Science trips – The best places in Spain to see eagles

Eagles are mythical animals that are represented in all cultures, and in Spain there are native eagles that can be seen in their natural environment.

The eagle is present in the coat of arms of the United States, Russia, Poland, Germany, Austria, Romania, Mexico, Jordan, Nigeria and many other countries. Eagles were the symbol of the Roman Empire and the representation of power in ancient Egypt. Nor can we forget that the golden eagle is the key to passing the level in the popular video game Angry Birds. Something must have this bird of prey for so many humans to want to associate with its image.

Most of the 60 species of eagles come from Eurasia and Africa. Outside this zone, only 14 species are found: 2 in North America, 9 in Central and South America and 3 in Australia. Eagles are not a naturally occurring group, their name is generally used to refer to birds of prey large enough to hunt vertebrate and sizable prey, about 50 cm in length or more.

These birds are threatened by habitat loss, poison traps and power lines, and of some species only a few hundred individuals remain. Spain is one of the best places in Europe to spot wildlife, and that includes the magnificent eagles endemic to the Iberian Peninsula. Here are the places you should go to see each one:

iberian imperial eagle

imperial eagle

The Iberian imperial eagle (adalberti aquila) is one of the endemic birds of the Iberian Peninsula, an endangered species of which there are only 407 pairs in the Iberian Peninsula. The plumage is dark brown, except on the upper part of the wings, where they have white feathers. Its fortress is found in the mountains of central and southwestern Spain, such as in Extremadura, Ciudad Real and areas of northern Huelva and the Sierra Norte de Seville.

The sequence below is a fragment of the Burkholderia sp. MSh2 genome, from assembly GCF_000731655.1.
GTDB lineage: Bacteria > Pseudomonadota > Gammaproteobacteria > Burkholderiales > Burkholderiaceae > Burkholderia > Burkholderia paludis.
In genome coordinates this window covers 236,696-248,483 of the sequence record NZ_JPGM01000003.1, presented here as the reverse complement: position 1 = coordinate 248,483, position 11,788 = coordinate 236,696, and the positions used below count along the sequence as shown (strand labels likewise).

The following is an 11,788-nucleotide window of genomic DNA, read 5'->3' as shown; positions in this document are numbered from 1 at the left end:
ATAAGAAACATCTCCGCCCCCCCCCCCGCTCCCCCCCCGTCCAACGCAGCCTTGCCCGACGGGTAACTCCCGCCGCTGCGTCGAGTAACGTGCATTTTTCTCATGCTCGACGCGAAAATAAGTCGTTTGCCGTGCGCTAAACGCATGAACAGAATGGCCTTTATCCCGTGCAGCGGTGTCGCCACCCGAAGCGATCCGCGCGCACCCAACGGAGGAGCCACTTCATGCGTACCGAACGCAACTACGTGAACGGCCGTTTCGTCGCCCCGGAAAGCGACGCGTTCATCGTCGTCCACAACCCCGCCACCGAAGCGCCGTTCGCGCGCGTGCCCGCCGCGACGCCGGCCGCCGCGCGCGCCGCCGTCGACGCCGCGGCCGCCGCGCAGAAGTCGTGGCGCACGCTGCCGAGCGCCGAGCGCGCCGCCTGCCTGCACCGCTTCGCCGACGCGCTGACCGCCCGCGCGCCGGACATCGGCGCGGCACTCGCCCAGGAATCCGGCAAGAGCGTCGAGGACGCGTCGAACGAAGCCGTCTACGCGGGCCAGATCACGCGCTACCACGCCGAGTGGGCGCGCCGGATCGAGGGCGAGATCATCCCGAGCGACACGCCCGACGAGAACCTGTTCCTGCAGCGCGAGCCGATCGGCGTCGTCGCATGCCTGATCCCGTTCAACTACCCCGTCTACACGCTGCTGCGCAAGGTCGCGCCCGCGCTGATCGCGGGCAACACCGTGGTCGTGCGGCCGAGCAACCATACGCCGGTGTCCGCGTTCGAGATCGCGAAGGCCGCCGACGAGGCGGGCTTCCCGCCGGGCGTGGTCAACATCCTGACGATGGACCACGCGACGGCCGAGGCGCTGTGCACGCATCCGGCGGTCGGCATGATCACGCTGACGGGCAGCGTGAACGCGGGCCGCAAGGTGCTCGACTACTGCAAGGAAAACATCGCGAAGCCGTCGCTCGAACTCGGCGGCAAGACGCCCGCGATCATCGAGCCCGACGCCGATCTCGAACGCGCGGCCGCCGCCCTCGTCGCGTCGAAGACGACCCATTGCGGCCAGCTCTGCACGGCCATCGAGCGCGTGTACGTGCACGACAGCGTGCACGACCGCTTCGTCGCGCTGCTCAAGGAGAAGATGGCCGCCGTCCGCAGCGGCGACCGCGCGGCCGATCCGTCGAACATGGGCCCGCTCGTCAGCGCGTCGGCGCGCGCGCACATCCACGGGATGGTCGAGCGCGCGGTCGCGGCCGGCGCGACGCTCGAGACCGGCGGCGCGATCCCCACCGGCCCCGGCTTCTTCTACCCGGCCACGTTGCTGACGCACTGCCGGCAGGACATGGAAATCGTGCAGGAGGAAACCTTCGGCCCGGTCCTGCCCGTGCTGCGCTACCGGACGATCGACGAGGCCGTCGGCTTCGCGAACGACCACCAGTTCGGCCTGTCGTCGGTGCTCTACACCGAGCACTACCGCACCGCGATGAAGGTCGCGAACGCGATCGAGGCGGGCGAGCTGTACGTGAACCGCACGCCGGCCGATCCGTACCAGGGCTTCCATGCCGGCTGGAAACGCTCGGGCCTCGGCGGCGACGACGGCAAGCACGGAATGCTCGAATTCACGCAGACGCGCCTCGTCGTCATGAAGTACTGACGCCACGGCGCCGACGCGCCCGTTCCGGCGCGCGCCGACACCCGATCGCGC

iberian golden eagle

Royal Eagle

The golden eagle is widespread throughout the world, but there is a subspecies (Aquila chrysaetos homeyeri) endemic to the peninsula. It is distinguished from those of northern Europe by its slightly darker color. Years ago the Cantabrian Mountains were the ideal place to observe these birds, even on the coastal cliffs, but in recent years their population has declined in this area, now being more abundant in the Pyrenees and the central and Andalusian mountains.

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Bonelli’s eagle

Bonelli's eagle

Bonelli’s eagle

Bonelli’s goshawk or eagle (fasciata) is a slightly smaller bird, and gets its name from one of its favorite dishes: hunting rabbits, pigeons, partridges and lizards. It is about 70 cm long and weighs about two kilograms, with a dark brown back and yellowish-white feathers on the underside. In Spain it all but disappeared from the northern highlands, and the formerly dense populations of the Mediterranean coast suffered large declines. To see them you have to go to the natural parks of the south and of Extremadura, such as Parque de Doñana or Parque de Monfragüe.

osprey

osprey

The osprey (Pandion haliaetus) is spread along coasts and rivers around the world, but is in danger of disappearing in Europe. Unlike other birds of prey, their toes are longer, with curved nails and an opposable outer finger, allowing them to grab the slippery fish that are their main diet. In the Iberian Peninsula the osprey was officially extinct in 1983, but in 2003 it was reintroduced to Cádiz and Huelva thanks to a reintroduction program. The first breeding pair was observed in the Marismas del Odiel Natural Park, in Huelva, and since then it has been increasing progressively, so it is considered the species recovered in Andalusia.

short-toed eagle

short-toed eagle

The European Short-toed Eagle (Circaetus gallicus) is widespread in most of southern Europe, northern Africa and the Middle East. As its name suggests, it specializes in eating small snakes, which it catches with its short but strong claws and kills with a sharp peck to the head. They arrive in Spain in the spring to nest and at the end of August they return to spend the winter in Africa. It is easy to see them in the Coto de Doñana, where they arrive together with the migration of many other birds.

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